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Security Innovation Needed: Healthcare Industry Needs Security Pros To Help More Safely Share Data and Collaborate

Posted By George Hulme, Thursday, October 25, 2012

We hear about the importance of data sharing and collaboration all of the time. And security professionals are always asked to help move innovative applications and services forward to market quickly. 

Perhaps this is more true in healthcare today than most other industries.  

That’s certainly one of the key themes of president and CEO at Providence Health & Services John F. Koster’s keynote this morning. His talk, The Data-Driven Collaborative Enterprise - A CEO’s Perspective kicked off the discussions here at the ISSA International Conference. 

"We are at an impasse. Without fundamentally changing the way we move healthcare information around, we won’t get to where we need to be when it comes to delivering healthcare in the future,” Koster said.

That was no exaggeration. Koster shared a graphic, largely based on data from the Congressional Budget Office, that shows healthcare costs currently running at about 18% of the nation’s gross domestic product and expected to surpass well over 30 percent starting around the year 2030. Obviously a cost that needs to be controlled if the government is to have any real hope of providing basic medical and Social Security insurances and military funding. "The government is really an insurance company with an army, if you think about it,” Koster joked.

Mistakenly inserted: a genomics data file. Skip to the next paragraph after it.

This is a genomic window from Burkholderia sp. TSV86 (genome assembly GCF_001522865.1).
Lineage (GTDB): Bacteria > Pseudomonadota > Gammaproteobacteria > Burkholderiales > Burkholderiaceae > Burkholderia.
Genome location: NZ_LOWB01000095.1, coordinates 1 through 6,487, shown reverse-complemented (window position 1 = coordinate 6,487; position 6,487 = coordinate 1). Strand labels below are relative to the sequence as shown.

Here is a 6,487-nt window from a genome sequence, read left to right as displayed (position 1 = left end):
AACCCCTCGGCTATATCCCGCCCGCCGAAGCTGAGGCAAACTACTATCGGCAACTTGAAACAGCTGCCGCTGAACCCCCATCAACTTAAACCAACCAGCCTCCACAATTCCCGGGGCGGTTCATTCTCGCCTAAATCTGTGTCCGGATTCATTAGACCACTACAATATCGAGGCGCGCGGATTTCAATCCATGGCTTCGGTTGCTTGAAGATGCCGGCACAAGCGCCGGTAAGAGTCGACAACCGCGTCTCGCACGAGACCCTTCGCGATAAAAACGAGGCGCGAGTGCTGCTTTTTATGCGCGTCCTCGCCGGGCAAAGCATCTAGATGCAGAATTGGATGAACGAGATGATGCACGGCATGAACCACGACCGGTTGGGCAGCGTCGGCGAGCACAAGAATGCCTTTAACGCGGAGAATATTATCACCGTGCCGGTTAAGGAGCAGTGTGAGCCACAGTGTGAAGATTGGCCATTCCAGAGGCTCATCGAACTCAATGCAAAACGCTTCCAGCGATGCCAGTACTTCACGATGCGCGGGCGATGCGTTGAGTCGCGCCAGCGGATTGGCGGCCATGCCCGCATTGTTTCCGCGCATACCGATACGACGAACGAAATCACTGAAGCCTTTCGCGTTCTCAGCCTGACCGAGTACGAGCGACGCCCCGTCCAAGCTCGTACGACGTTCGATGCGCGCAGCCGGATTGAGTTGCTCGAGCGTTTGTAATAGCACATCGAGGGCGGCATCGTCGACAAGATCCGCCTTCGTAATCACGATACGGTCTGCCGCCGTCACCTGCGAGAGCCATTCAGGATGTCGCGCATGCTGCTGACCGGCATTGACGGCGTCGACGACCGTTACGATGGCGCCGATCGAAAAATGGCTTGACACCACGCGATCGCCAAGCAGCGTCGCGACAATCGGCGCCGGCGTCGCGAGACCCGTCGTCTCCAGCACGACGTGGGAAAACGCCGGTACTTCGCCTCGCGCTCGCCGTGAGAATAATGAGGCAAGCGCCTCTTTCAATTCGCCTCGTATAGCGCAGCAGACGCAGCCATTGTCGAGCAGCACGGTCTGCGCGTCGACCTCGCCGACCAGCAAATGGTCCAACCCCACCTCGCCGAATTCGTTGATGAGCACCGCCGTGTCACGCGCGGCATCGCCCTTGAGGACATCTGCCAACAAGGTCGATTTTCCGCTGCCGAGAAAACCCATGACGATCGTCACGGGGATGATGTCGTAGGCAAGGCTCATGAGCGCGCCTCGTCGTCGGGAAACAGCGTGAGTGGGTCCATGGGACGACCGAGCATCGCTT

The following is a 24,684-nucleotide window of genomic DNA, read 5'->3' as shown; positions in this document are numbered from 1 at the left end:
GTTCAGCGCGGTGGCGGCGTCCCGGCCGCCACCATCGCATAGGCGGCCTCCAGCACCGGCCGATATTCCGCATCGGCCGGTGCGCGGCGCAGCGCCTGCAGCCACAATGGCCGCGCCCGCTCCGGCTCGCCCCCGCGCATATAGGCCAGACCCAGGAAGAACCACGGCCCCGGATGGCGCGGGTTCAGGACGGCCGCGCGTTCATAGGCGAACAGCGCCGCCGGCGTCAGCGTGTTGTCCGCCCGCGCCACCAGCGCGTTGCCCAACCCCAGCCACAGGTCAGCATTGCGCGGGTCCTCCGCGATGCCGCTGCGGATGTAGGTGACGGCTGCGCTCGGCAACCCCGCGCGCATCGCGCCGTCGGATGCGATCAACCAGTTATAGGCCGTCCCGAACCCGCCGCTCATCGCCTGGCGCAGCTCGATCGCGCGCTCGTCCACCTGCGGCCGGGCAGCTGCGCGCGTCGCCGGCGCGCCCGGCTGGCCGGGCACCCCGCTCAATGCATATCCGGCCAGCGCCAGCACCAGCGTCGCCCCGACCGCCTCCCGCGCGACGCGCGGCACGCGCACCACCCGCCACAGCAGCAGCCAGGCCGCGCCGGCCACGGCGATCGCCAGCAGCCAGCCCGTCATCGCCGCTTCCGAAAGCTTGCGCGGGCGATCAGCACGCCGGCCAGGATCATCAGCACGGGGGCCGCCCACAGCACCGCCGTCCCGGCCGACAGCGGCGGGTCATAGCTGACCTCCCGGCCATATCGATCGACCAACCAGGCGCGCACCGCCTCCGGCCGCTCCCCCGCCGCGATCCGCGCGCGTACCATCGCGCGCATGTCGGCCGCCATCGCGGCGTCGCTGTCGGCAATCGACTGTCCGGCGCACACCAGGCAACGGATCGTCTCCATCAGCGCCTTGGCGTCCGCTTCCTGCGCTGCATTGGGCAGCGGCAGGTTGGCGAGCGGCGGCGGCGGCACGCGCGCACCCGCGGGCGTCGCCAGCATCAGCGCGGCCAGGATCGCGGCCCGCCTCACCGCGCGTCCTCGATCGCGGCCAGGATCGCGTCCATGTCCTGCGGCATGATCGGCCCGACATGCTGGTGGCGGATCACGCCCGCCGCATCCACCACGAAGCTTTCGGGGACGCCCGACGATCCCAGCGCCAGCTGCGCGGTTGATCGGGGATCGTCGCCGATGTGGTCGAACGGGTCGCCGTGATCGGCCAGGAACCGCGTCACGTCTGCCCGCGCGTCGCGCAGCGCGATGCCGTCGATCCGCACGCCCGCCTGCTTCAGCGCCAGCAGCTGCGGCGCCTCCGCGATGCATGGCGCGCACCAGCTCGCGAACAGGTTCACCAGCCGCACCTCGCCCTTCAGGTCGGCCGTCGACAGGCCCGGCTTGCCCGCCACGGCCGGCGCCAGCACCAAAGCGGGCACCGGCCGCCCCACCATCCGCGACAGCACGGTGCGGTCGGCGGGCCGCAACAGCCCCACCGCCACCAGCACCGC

Providing for the cost-effective and secure access to healthcare data will play a critical part in controlling healthcare costs going forward. 

One of the challenges, here, Koster explained is the sheer acceleration of the amount of healthcare information, which is doubling every year.  And the architecture and delivery of that information isn’t keeping up with its growth. "There’s a mismatch in the delivery method of data and the information architecture to manage and deliver that data,” he said. "The sum total of all healthcare knowledge is supposed to be embedded into the brain of that doctor,” he said. That certainly not being possible, the medical professionals will need to rely on vast, interconnected, and secure knowledge systems.

But the industry, as a whole, isn’t even close yet. Koster highlighted how there is great inefficiency in the healthcare system in not only getting information to patients and those who deliver their care, but also to get new discoveries and potential innovations to market. "It takes 17 years, on average, from the discovery of an innovation to its full use,” Koster said.  

A more secure and resilient healthcare data management and delivery architecture is what is needed, Koster stressed. 

Getting there won’t be easy. First, the use and management of healthcare data needs more standardization and automation. "Data sharing can be done radically different between not only doctors, but also floors in the same hospital,” he said. That’s certainly not scalable, and will need standardization if data sharing is to improve.

Two additional points include automating and embedding healthcare data and intelligence into electronic medical records so that doctors have the most recent, salient information at their fingertips. And, Koster said, this needs to be done at significant scale. 

Finally, use this healthcare data intelligence to help make proactive medical decisions. An example Koster used was that of a hypothetical patient in the hospital undergoing a complex regimen of medications. The use of real-time data based on blood work and other indicators could help to determine if a patient is heading toward too high a toxicity of medications. Or, the use of algorithms that example at EKG readings, the patient’s physiologic data, blood work information to be able to predict potential trouble in the hours or minutes ahead.

The challenge, of course, is doing all of this securely. "That is what we need you [security] professionals to be working on,” Koster told the audience. "We [the industry] can’t do this without you.” 

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